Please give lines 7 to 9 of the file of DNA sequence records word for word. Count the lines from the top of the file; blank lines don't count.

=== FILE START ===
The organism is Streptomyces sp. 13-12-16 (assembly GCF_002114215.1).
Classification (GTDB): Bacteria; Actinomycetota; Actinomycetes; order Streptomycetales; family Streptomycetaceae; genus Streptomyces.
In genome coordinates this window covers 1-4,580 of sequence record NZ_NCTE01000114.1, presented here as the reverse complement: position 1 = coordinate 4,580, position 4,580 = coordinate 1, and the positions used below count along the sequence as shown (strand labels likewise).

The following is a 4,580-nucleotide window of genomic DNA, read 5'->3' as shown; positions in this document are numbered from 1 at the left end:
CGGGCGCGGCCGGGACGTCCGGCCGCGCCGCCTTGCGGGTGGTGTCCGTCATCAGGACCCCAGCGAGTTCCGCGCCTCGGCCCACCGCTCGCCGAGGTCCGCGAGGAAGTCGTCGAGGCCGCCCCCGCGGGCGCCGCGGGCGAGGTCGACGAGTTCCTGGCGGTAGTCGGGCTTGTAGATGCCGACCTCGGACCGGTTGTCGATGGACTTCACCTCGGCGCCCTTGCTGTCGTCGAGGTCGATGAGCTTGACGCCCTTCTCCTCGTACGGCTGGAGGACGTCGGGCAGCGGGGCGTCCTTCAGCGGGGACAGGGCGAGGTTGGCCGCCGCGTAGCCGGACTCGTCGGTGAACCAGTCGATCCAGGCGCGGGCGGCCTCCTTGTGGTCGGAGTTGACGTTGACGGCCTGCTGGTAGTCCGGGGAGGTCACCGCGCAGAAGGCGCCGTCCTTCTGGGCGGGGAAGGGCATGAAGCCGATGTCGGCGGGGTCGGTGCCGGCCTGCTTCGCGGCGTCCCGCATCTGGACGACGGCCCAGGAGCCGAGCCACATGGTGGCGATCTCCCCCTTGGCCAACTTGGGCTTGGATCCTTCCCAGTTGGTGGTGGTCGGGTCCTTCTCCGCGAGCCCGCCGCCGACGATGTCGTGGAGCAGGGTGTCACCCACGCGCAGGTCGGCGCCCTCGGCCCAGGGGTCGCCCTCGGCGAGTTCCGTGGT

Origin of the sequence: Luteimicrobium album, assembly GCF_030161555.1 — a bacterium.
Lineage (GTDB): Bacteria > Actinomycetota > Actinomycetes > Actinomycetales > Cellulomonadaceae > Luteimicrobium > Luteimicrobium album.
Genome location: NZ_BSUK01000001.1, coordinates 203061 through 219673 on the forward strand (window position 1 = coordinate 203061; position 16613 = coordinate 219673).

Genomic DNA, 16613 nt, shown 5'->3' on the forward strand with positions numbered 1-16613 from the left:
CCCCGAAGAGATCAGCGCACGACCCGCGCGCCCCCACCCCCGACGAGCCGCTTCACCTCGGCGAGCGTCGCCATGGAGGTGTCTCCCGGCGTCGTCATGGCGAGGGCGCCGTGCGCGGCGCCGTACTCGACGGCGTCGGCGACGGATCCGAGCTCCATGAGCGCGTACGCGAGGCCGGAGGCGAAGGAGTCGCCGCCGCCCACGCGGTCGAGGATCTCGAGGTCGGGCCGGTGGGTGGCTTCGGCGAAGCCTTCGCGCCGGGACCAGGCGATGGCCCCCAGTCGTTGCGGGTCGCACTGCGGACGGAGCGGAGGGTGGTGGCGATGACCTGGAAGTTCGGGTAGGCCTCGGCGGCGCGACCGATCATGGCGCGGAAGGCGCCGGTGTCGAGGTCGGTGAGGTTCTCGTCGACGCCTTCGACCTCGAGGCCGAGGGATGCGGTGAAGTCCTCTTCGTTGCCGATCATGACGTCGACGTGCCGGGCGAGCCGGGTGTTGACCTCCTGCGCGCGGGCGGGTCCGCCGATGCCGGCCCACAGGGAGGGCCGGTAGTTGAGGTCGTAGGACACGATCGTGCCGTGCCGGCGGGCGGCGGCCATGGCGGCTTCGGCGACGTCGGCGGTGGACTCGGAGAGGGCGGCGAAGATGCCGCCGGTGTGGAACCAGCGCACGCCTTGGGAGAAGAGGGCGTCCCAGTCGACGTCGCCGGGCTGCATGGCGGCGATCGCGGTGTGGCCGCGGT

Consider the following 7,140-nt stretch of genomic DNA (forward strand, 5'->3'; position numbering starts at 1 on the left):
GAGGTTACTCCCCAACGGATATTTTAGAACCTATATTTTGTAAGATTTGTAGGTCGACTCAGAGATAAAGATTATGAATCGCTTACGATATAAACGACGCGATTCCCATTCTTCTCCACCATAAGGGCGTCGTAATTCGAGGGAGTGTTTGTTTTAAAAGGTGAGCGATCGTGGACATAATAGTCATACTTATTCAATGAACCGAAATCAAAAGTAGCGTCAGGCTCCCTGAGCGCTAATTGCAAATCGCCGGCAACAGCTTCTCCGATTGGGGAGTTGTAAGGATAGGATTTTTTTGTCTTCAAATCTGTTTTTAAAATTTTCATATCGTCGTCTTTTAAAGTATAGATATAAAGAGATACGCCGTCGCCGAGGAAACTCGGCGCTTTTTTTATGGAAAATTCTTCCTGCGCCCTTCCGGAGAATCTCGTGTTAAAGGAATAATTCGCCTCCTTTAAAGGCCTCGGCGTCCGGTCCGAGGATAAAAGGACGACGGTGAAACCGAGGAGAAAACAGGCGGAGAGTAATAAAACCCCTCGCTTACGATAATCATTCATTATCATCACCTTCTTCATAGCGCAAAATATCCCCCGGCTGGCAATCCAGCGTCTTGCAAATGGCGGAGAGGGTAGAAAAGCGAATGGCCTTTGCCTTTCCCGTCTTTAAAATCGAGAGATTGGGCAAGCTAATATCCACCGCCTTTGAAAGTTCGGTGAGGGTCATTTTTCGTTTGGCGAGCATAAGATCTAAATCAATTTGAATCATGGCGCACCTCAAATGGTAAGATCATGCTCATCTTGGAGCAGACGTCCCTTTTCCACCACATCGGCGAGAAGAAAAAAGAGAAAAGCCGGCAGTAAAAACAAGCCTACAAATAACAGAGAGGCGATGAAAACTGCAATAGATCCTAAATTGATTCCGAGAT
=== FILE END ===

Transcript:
Lineage (GTDB): Bacteria > Actinomycetota > Actinomycetes > Actinomycetales > Cellulomonadaceae > Luteimicrobium > Luteimicrobium album.
Genome location: NZ_BSUK01000001.1, coordinates 203061 through 219673 on the forward strand (window position 1 = coordinate 203061; position 16613 = coordinate 219673).

Genomic DNA, 16613 nt, shown 5'->3' on the forward strand with positions numbered 1-16613 from the left: